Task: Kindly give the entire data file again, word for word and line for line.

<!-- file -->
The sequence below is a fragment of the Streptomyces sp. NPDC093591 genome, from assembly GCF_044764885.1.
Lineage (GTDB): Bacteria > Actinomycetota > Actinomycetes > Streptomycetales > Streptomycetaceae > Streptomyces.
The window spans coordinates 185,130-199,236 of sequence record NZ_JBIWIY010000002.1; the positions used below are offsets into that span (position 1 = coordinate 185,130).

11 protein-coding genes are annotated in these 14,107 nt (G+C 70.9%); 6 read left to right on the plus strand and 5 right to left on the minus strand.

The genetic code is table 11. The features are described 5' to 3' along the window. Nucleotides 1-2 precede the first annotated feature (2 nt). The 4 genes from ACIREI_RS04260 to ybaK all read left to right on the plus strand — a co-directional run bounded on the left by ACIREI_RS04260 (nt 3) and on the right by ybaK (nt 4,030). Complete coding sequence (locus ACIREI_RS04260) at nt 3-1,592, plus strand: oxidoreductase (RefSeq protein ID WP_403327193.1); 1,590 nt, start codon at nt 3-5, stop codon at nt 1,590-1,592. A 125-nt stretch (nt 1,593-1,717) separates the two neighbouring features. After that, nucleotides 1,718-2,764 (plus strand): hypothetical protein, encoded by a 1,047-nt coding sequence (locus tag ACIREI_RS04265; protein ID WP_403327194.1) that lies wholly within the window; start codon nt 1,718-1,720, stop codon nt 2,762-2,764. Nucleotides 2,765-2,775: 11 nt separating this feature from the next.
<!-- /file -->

The sequence below is a fragment of the Streptomyces sp. NPDC093591 genome, from assembly GCF_044764885.1.
Lineage (GTDB): Bacteria > Actinomycetota > Actinomycetes > Streptomycetales > Streptomycetaceae > Streptomyces.
The window spans coordinates 185,130-199,236 of sequence record NZ_JBIWIY010000002.1; the positions used below are offsets into that span (position 1 = coordinate 185,130).

11 protein-coding genes are annotated in these 14,107 nt (G+C 70.9%); 6 read left to right on the plus strand and 5 right to left on the minus strand.

The genetic code is table 11. The features are described 5' to 3' along the window. Nucleotides 1-2 precede the first annotated feature (2 nt). The 4 genes from ACIREI_RS04260 to ybaK all read left to right on the plus strand — a co-directional run bounded on the left by ACIREI_RS04260 (nt 3) and on the right by ybaK (nt 4,030). Complete coding sequence (locus ACIREI_RS04260) at nt 3-1,592, plus strand: oxidoreductase (RefSeq protein ID WP_403327193.1); 1,590 nt, start codon at nt 3-5, stop codon at nt 1,590-1,592. A 125-nt stretch (nt 1,593-1,717) separates the two neighbouring features. After that, nucleotides 1,718-2,764 (plus strand): hypothetical protein, encoded by a 1,047-nt coding sequence (locus tag ACIREI_RS04265; protein ID WP_403327194.1) that lies wholly within the window; start codon nt 1,718-1,720, stop codon nt 2,762-2,764. Nucleotides 2,765-2,775: 11 nt separating this feature from the next.